Scottish software specialist Smarter Grid Solutions (SGS) is expanding into Europe after completing successful trials with a utility company in Germany.
SGS’s Distributed Energy Resource Management System (DERMS) software is already adding around 1.3GW of renewable energy, battery storage and flexibility services to global electricity grids.
The company has a strong presence in the UK through its offices in Glasgow, and in the United States with its bases in New York and San Francisco.
Alan Gooding, co-founder of SGS, will lead the expansion as European general manager, in addition to his responsibilities as UK general manager and EVP of channel and partners.
The firm will work with distribution system operators (DSOs) moving from passive grid operation as an asset operator to actively managing their network using Distributed Energy Resources (DER).
In the past, large coal and gas-fired power stations were connected to the main national transmission network, with their electricity then fed down into local distribution networks.
Now, many renewable energy generators are connected to distribution networks, meaning power flows in both directions on the grid and triggering the need for DSOs to implement new forms of control and system flexibility.
SGS’s German trial demonstrated “dynamic curtailment”, where very small amounts of electricity produced by renewable energy generators like wind farms or solar parks is reduced if too much power is pumped into the grid.
Taking a dynamic curtailment approach can double the hosting capacity for renewable energy and vastly reduces the amount of curtailment required by existing dispatch methods.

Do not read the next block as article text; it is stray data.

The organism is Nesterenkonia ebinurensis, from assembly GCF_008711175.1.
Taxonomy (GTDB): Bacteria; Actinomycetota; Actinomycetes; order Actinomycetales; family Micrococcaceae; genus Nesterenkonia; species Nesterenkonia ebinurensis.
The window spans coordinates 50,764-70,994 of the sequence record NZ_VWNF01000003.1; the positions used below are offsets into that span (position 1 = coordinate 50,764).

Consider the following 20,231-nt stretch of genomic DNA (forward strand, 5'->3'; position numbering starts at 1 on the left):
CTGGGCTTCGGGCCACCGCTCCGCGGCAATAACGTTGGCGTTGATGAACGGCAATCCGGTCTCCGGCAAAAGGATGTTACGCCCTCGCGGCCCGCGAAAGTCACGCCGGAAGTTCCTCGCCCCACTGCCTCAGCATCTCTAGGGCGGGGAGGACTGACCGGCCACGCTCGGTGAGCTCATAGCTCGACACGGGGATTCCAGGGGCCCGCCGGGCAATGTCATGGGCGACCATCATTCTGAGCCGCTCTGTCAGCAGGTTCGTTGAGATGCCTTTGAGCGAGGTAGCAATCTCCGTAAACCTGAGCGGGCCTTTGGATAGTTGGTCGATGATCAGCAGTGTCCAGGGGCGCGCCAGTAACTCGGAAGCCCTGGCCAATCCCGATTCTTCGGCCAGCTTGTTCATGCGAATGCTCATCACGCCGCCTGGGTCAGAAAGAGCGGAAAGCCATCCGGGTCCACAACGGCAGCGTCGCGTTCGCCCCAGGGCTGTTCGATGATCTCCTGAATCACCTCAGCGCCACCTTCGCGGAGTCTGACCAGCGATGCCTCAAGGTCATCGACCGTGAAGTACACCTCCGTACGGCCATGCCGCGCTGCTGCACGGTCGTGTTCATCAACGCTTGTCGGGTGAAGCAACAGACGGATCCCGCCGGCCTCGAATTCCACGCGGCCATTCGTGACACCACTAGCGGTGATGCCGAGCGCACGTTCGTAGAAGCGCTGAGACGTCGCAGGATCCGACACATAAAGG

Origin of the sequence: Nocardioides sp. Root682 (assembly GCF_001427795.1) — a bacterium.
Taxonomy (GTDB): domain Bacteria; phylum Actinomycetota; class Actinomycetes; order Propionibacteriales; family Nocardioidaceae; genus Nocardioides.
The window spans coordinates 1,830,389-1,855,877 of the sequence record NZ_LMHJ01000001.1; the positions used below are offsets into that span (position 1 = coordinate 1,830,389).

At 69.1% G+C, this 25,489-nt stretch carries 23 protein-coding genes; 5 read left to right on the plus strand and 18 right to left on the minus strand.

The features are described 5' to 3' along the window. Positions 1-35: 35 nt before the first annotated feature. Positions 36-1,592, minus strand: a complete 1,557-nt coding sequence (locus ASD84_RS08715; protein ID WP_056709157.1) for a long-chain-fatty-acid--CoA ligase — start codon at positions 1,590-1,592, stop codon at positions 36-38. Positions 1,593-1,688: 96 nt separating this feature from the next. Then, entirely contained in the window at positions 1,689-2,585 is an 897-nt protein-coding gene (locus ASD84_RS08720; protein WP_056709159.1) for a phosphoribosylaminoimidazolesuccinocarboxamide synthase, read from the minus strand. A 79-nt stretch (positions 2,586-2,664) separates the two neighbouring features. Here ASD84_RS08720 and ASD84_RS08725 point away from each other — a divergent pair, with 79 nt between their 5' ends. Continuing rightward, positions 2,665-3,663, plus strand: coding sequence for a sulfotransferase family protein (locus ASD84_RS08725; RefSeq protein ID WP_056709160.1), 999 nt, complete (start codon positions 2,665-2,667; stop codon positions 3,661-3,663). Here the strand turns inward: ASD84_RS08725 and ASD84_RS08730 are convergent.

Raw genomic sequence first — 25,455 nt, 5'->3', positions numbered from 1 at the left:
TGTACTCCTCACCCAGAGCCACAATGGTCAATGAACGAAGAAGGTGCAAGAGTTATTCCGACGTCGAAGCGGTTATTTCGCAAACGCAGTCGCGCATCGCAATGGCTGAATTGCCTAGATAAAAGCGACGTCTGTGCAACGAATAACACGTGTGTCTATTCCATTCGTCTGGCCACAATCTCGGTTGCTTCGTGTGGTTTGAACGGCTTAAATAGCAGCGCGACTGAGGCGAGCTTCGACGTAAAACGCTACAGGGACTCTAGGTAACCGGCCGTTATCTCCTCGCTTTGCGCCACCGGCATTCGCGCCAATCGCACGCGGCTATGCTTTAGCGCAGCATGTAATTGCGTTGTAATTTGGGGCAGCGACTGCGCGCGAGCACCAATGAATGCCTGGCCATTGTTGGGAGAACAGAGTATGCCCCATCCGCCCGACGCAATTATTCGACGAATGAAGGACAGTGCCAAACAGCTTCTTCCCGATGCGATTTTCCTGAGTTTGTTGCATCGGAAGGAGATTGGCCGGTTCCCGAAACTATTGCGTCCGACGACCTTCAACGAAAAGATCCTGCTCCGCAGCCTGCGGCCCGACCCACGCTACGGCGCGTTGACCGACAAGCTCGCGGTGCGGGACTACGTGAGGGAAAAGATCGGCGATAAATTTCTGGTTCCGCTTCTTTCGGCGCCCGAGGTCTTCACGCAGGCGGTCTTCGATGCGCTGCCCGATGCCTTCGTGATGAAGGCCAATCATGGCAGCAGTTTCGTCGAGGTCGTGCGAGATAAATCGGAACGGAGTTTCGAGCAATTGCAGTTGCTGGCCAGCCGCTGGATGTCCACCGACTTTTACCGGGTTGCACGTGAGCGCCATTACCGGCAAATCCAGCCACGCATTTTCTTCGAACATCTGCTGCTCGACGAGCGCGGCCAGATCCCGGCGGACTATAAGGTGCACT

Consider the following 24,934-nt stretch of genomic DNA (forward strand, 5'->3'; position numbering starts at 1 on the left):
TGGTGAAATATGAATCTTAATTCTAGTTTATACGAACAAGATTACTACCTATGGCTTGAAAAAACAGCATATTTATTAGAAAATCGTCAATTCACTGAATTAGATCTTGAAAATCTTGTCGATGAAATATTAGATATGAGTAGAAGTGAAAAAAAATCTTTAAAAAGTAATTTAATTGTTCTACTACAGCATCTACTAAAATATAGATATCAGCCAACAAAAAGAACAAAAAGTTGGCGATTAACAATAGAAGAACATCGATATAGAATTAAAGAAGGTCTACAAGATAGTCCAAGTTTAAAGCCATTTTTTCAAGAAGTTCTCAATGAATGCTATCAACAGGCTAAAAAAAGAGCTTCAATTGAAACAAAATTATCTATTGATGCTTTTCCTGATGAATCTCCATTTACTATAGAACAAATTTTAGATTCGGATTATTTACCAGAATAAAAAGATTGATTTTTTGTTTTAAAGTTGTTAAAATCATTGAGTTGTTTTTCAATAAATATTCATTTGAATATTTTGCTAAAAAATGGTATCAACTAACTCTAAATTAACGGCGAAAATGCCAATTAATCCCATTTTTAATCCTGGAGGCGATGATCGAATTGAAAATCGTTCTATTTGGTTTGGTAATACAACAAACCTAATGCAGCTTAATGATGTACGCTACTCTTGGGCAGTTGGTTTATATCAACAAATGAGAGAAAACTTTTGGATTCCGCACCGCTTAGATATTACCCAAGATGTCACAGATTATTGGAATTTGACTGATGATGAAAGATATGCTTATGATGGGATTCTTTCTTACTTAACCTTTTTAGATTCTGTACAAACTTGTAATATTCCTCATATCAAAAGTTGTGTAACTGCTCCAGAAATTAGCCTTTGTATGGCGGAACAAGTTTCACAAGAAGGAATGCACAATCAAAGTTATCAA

As well as reducing curtailment, SGS’s DERMS technology allows DSOs to reduce connection times and the requirement for grid upgrades, which in turn improves customer service, increases efficiency and reduces customer bills.
The same technology can be applied across Europe thanks to regulatory changes introduced by the European Union’s (EU’s) Clean Energy Package.
The EU must harness more renewables to electrify its heat and transport networks to meet its carbon dioxide reduction targets.
Mr Gooding said: “The time is right for the move: the need exists, regulation is enabling it, the technology is mature and proven, and – most importantly – we see customer pull.
“Only last week we hosted a European DSO in the UK, running through the use cases that can be supported by our products and how they deliver value to DSOs.”
As well as adding more renewables to the grid, SGS’s DERMS software can also be used to control other distributed energy resources that are connected to distribution grids, such as batteries to store energy and machinery that can be turned on or off to match periods of peak demand or low power generation.